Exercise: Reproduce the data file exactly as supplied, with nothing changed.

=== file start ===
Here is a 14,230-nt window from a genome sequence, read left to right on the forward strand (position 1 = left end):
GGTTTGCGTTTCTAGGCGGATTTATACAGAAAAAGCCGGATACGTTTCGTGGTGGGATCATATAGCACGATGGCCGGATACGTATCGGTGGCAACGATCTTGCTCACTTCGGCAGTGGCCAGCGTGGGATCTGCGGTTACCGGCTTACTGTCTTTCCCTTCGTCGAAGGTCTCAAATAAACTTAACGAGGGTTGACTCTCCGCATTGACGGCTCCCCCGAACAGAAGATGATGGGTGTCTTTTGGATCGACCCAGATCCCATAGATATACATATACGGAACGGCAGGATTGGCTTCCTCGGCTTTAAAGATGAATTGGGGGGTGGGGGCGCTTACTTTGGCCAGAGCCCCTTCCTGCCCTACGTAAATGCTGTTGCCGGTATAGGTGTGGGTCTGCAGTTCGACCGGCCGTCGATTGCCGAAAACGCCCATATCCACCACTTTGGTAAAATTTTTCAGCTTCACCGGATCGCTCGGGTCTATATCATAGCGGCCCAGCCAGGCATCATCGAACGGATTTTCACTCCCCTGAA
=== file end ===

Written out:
Here is a 14,230-nt window from a genome sequence, read left to right on the forward strand (position 1 = left end):
GGTTTGCGTTTCTAGGCGGATTTATACAGAAAAAGCCGGATACGTTTCGTGGTGGGATCATATAGCACGATGGCCGGATACGTATCGGTGGCAACGATCTTGCTCACTTCGGCAGTGGCCAGCGTGGGATCTGCGGTTACCGGCTTACTGTCTTTCCCTTCGTCGAAGGTCTCAAATAAACTTAACGAGGGTTGACTCTCCGCATTGACGGCTCCCCCGAACAGAAGATGATGGGTGTCTTTTGGATCGACCCAGATCCCATAGATATACATATACGGAACGGCAGGATTGGCTTCCTCGGCTTTAAAGATGAATTGGGGGGTGGGGGCGCTTACTTTGGCCAGAGCCCCTTCCTGCCCTACGTAAATGCTGTTGCCGGTATAGGTGTGGGTCTGCAGTTCGACCGGCCGTCGATTGCCGAAAACGCCCATATCCACCACTTTGGTAAAATTTTTCAGCTTCACCGGATCGCTCGGGTCTATATCATAGCGGCCCAGCCAGGCATCATCGAACGGATTTTCACTCCCCTGAA